The Holy League’s army, commanded by the condottiere Gonzaga, caught the French near Parma in Lombardy. The battle of Fornovo followed, on the 6th of July. The actual fight lasted just fifteen minutes. The French were short on provisions, and an army, as always, marched on its stomach. Rain had drenched their powder, too, and so their artillery was disabled. The battle was hardly a conclusive victory for either side, and the French lost only about a thousand men, but they were deprived of their baggage train with the rich plunder of Florence, Naples and Rome. Naples was regained after Charles had left it; he went home with nothing. About the only person on the French side who came out of it with credit was Pierre de Bayard, who captured an enemy standard single-handed and was knighted after the battle.

Margot was disgusted by what she considered the weak-kneed ineptitude of the whole campaign. She had displayed fierce energy and powers of leadership, and a small company of mercenaries left the French forces with her, hailing her as their captain. They took service in the Duchy of Savoy, then ruled by a child, another Charles, Duke Charles II. Blanche of Montferrat, his mother, then aged twenty-three, was regent and the actual ruler. (She had married the former Duke of Savoy when she was thirteen, and been widowed at eighteen.) The ruling house of Savoy was effectively under the thumb of France and came to reside in Turin during these years. The Duchess Blanche hired Margot and her company as a kind of roving trouble-shooters – and there was trouble in plenty to shoot. Aside from French and Italian agents, brigands, and traitors, there was also one case of cruel depredations by a werewolf.

Margot of Avignon had a particular dread and hatred of loup-garous. Her parents had been killed by one when she was a child. She constantly carried a silver dagger, just in case. This particular beast was a sorcerer who had become a werewolf by choice, using an enchanted wolfskin belt. He had been hired to assassinate the child duke. Black Margot prevented the murder and killed the werewolf, for which the regent made her commander of her elite guard. She wishfully thought this monster the same one that had murdered her parents, but it wasn’t; that had been de Montour, and he was then in West Africa, as narrated in REH’s story “Wolfshead.” Black Margot never encountered or even heard of him.

Sadly, her rescue of the child duke did not prolong his life by much. He died by mischance in April of 1496, in a fall at Moncalieri. With his death the Duchess Blanche ceased to be the regent and ruler of Savoy. Black Margot had many enemies, some of them simply because they thought she was too far above her proper station as a woman. They took the opportunity to outlaw her and drive her from Savoy. Margot returned to Avignon, where the papal legate at that time was Archbishop Francesco Tarpugi. (Previously it had been Giuliano della Rovere, later to become Pope Julius II.) A church council took place there in 1497. After the council Tarpugi was made a cardinal, but it had no other significant outcome; no major decisions were reached. It was decreed that sponsors of the newly confirmed were not obliged to give presents, and that two candles were to be kept burning constantly before saintly relics.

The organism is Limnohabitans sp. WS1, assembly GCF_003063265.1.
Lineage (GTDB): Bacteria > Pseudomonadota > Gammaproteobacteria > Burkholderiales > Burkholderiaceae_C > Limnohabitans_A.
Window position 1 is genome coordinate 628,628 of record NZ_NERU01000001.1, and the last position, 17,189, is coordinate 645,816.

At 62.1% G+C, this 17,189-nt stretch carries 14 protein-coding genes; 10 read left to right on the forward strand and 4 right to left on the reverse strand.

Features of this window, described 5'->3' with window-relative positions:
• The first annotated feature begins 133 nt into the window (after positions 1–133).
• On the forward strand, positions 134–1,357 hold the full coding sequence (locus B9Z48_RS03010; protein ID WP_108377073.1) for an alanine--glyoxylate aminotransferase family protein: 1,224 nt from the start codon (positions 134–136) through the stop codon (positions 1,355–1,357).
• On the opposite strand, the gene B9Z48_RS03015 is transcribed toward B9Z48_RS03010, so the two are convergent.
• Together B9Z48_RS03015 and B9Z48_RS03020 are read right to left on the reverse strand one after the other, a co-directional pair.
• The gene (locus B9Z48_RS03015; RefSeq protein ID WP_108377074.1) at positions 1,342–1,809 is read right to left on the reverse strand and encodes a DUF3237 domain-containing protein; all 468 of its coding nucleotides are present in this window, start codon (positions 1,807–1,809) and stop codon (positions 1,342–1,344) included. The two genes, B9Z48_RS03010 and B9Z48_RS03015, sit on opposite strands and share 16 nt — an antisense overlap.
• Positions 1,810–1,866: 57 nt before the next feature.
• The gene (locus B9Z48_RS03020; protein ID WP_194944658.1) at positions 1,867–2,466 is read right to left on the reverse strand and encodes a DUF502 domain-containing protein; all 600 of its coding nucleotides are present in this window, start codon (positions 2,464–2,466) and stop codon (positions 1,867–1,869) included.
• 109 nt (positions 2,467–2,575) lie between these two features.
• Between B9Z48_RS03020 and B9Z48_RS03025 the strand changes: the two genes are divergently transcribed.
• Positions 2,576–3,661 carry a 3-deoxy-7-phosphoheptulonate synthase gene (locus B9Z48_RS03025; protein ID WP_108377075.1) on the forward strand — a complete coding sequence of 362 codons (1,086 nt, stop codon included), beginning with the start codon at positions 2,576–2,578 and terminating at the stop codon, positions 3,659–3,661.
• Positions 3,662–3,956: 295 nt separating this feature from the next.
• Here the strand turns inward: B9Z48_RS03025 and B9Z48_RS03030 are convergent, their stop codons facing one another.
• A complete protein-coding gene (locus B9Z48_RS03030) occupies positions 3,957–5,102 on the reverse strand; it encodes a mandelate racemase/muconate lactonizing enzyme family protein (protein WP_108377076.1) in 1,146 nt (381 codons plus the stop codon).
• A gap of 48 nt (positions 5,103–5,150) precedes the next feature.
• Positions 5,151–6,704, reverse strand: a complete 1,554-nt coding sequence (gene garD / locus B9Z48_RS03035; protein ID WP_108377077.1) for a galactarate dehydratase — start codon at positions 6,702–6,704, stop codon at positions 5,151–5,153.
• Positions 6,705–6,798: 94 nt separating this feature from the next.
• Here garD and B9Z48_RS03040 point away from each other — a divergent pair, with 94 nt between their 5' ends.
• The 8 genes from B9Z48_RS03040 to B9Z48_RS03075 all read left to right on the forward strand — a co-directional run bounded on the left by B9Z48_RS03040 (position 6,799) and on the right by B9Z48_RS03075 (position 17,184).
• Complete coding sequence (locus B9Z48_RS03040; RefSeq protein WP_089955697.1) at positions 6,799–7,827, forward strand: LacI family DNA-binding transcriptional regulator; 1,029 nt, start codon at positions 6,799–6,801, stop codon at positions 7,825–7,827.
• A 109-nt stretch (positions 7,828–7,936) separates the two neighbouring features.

Between 1496 and 1499, Black Margot made her way as a bravo in Avignon, Arles and Aigues-Mortes in the Camargue. That wild beautiful country had always fascinated her, with its marshes, lagoons and wild white horses. During those three years she encountered another lycanthrope, but this was no shape-shifter, merely a poor madman who believed he was a wolf and behaved like one. She intervened to save him from being burned by a mob, but later had to kill him herself to rescue a young couple from his deranged savagery.

In 1498 King Charles VIII of France died, after accidentally hitting his head on a doorway in Amboise. He left no heir. His cousin Louis of Orleans then became king as Louis XII. Earlier, he had been one of the great nobles who opposed the French crown in the “Mad War” (see “The Other Sword Woman: Part One”). His uncle, Louis XI, the “Universal Spider” had married him by compulsion to his handicapped and sterile cousin Joan, in a deliberate attempt to make his line extinct. Louis of Orleans had been pardoned after the “Mad War” and was one of the French commanders in the Italian War of 1494, in which Black Margot and Bayard had also taken part. On becoming king, he at once prevailed on the Pope to annul his marriage to Joan. He then married Anne of Brittany, his cousin’s widow, instead.

Now, determined to press his claims to Naples and Milan, he invaded Lombardy in 1499. Black Margot followed the French banners. So did Bayard, and so did Guiscard de Clisson, who at that time was eighteen. (This blogger believes he was a descendant of Olivier de Clisson, Constable of France between 1380 and 1392.) Pope Alexander supported the campaign, in exchange for military support from Louis for Cesare Borgia’s campaigns in the Romagna. Margot was always in thick of the fighting, first around Naples, then when the alliance between the French and Aragonese failed and their forces clashed over the spoils. There was also constant bickering and bawling between the Italian and French knights. Finally, at the end of April 1503, the battle of Cerignola was fought between the French and Spanish, resulting in a French defeat and the death of the Duke of Nemours.

At the end of that year, shortly after Christmas, the Battle of Garigliano was fought. The result was another French defeat at Spanish hands, and the fight is mainly remembered because of Pierre de Bayard’s heroic defense of the bridge against overwhelming odds, giving the French their chance to retreat without further losses. Black Margot stood with him at the bridge and was killed there by a pistol – or musket – ball. The twenty-two year old Guiscard de Clisson saw her fall, and never forgot her.

Art credit: Dark Agnes de Chastillon by Mark Schultz

Read Part One

Cite this The Other Sword Woman — Part Two

The Other Sword Woman — Part Two. (2017, Jul 21). Retrieved from https://graduateway.com/the-other-sword-woman-part-two/